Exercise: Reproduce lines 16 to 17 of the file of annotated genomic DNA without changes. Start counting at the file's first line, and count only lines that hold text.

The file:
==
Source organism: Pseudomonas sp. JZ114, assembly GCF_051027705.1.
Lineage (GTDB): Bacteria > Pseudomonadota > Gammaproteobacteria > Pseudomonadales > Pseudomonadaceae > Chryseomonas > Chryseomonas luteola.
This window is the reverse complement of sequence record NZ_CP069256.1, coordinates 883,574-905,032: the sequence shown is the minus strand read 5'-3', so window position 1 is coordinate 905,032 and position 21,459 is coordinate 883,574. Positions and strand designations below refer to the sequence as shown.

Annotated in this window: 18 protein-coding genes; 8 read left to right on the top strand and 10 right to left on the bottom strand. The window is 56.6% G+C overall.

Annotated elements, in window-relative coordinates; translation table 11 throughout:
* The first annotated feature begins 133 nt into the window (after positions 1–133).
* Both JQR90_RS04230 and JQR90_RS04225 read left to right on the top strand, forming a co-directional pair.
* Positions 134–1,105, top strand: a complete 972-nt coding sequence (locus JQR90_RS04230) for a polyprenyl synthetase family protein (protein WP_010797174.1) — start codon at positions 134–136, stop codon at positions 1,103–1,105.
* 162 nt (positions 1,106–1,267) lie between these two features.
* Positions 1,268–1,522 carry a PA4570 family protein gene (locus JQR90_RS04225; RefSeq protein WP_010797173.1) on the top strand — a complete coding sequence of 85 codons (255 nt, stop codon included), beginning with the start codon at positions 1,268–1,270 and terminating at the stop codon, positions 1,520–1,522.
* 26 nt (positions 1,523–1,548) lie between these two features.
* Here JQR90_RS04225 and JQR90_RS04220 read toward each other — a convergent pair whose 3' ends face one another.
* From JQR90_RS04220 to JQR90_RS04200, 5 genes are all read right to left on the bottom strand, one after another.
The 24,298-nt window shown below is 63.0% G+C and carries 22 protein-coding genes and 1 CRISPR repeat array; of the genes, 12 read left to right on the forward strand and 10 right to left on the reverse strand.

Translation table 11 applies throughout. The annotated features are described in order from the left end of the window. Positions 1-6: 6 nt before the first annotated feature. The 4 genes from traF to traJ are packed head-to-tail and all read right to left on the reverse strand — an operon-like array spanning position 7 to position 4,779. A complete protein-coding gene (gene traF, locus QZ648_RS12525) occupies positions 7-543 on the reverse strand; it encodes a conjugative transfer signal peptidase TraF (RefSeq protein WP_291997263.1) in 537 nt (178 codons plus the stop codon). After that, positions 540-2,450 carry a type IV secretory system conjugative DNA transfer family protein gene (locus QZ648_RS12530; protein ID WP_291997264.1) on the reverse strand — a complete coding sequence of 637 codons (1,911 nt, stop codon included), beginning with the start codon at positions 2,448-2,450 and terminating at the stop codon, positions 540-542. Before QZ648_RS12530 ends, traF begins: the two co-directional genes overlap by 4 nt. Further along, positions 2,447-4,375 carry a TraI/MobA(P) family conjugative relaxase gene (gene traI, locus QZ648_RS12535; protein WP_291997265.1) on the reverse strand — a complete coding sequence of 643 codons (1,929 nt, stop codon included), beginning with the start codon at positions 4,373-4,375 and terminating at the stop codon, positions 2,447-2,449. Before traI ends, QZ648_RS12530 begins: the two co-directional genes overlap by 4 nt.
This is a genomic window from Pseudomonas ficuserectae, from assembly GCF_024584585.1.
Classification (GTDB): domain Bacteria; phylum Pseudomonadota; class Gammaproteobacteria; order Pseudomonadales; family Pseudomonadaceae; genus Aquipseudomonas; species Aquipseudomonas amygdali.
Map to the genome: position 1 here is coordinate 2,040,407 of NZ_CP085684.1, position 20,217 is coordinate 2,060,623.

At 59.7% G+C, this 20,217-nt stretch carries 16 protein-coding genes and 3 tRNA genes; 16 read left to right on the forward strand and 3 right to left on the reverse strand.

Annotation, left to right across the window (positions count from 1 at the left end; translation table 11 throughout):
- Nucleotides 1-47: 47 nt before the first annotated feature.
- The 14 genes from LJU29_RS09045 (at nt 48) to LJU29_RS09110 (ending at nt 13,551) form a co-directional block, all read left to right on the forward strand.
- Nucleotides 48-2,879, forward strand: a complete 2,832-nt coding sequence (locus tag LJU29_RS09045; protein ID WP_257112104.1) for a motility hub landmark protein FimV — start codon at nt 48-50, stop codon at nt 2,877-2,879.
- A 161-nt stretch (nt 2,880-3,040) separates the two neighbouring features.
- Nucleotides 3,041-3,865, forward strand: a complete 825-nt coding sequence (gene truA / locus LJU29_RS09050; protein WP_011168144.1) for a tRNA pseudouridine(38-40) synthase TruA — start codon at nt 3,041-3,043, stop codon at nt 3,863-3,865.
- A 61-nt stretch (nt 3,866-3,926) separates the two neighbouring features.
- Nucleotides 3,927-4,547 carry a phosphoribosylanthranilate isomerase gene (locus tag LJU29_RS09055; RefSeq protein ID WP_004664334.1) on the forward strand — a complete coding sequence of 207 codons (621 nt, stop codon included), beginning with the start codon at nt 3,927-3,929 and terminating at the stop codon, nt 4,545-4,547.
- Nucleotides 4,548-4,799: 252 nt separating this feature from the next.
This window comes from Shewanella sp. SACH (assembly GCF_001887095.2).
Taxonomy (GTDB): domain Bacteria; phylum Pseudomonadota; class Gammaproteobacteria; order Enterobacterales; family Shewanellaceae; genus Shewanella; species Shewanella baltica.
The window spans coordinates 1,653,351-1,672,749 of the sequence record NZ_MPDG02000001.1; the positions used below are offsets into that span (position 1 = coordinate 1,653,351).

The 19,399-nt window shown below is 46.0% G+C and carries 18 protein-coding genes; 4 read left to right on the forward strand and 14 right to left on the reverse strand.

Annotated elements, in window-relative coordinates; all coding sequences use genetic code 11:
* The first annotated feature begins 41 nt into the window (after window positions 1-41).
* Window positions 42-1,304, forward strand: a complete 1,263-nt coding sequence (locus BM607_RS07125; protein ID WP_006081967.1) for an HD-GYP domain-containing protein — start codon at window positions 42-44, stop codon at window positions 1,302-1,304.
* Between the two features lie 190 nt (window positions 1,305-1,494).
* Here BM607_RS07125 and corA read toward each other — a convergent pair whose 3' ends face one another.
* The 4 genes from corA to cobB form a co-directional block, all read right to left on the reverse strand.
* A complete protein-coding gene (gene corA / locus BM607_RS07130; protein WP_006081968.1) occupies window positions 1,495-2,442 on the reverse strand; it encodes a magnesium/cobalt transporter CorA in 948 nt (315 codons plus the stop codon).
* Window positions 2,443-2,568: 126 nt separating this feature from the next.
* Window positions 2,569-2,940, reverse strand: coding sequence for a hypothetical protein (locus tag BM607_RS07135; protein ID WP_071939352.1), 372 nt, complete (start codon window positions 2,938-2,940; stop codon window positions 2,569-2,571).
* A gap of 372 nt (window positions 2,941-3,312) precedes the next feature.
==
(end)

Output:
This is a genomic window from Pseudomonas ficuserectae, from assembly GCF_024584585.1.
Classification (GTDB): domain Bacteria; phylum Pseudomonadota; class Gammaproteobacteria; order Pseudomonadales; family Pseudomonadaceae; genus Aquipseudomonas; species Aquipseudomonas amygdali.